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What's it like to hit the first shot in a major championship - in your home state?

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The alarm clock went off at 4 a.m. ET. When was the last time you woke up that early to play golf, Patrick Rada?

"Yeah," he said about 9 and 1/2 hours later, "maybe never."

The 33-year-old had good reason to be up before the sun on Thursday in Kiawah Island, South Carolina. He was chosen by the PGA of America to hit the first shot of the 103rd PGA Championship.


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Rada earned his way into his first major by finishing among the top 20 in the PGA Professional Championship – surviving a playoff. He grew up in South Carolina – about 3 hours away from Kiawah, in Anderson – and played for the Gamecocks, so being fairly local and a PGA pro, Rada was a gimme choice to start the festivities.

Now working as the head pro at McArthur Golf Club in Hobe Sound, Florida, Rada and his caddie were the first players on the range Thursday and still the only ones there when the sun finally woke up.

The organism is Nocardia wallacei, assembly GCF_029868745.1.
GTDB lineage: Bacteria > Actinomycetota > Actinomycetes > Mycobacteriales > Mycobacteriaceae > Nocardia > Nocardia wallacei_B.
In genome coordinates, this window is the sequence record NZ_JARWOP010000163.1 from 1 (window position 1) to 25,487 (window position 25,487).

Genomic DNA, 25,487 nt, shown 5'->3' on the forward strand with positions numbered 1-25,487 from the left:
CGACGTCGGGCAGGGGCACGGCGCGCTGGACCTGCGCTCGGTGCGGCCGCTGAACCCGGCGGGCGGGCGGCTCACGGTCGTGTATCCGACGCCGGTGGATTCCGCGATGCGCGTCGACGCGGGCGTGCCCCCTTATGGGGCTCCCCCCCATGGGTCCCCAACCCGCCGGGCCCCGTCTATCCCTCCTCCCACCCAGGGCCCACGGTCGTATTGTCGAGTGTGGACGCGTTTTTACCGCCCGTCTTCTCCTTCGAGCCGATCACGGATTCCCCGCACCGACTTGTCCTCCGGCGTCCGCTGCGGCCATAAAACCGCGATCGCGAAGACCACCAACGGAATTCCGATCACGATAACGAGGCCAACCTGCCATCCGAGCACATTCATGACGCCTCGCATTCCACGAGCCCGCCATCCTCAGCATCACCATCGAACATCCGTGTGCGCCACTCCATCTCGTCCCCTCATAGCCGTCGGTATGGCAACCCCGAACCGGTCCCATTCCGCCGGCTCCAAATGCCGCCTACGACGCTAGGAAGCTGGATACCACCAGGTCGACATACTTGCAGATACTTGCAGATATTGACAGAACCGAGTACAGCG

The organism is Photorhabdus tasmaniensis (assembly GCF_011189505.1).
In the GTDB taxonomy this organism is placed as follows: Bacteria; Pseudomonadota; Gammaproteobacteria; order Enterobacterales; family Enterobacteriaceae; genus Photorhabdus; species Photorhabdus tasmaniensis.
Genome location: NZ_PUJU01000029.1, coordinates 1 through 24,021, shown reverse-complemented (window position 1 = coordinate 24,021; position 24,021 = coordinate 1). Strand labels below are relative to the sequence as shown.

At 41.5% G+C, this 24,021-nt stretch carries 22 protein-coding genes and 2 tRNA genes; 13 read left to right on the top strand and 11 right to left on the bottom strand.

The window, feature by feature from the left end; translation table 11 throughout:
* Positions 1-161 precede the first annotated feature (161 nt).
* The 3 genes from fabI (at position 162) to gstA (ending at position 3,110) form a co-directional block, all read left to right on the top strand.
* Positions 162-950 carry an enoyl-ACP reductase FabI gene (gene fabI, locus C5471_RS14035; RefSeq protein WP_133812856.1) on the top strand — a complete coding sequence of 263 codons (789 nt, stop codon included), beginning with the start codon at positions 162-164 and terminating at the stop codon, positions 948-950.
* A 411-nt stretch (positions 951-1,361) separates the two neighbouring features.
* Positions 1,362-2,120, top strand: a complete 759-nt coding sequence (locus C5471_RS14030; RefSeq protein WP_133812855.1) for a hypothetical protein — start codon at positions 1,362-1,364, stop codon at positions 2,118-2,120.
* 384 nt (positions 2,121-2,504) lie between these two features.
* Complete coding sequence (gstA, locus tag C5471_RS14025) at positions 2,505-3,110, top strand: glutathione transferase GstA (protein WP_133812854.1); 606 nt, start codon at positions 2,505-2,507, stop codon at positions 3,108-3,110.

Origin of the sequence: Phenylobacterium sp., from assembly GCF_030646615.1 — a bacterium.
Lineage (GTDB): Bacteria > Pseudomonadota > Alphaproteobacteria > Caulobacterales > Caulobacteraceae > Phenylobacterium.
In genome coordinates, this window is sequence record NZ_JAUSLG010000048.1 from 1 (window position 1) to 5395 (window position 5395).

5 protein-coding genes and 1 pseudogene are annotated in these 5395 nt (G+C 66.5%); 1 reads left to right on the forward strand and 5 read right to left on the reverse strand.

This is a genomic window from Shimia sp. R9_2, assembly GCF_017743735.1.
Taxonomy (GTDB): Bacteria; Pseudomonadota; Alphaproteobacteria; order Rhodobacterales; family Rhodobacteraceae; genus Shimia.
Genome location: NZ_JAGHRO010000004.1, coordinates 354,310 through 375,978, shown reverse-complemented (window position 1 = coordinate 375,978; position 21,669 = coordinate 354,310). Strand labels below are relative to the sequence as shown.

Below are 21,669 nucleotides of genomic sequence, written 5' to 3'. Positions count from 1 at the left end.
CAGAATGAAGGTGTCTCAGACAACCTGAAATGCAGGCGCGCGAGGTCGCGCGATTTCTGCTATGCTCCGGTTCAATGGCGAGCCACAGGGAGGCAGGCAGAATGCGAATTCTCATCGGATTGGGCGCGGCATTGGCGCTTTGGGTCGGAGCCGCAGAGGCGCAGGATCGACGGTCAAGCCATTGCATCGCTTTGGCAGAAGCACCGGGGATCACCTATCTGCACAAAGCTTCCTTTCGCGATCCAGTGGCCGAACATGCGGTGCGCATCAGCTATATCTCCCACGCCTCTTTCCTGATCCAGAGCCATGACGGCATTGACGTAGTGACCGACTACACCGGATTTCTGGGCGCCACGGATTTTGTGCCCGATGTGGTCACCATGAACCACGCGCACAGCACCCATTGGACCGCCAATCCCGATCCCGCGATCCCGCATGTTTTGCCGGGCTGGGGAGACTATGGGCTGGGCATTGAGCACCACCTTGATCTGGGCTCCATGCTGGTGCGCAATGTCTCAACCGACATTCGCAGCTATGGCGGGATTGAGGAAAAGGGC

"That was really a surreal moment for me, as the sun's coming up there on the range by myself and Daniel, my caddie. That's a moment I'll never forget," Rada said.

After finding the fairway with his opening shot, Rada made bogey at the first. He made three birdies in his round, however, en route to a 4-over 76 on an increasingly windy first day.

"What an honor," he said of hitting that opening shot.

Making the round all the more special was the fact that Rada had his own cheering section.

"My wife and father, brother, aunt and uncle. I had about a crew of probably 12 to 15 people," said Rada, whose two young daughters stayed at the house. "So it was really just special to be able to share that together with them. I couldn't be more blessed to have those individuals here."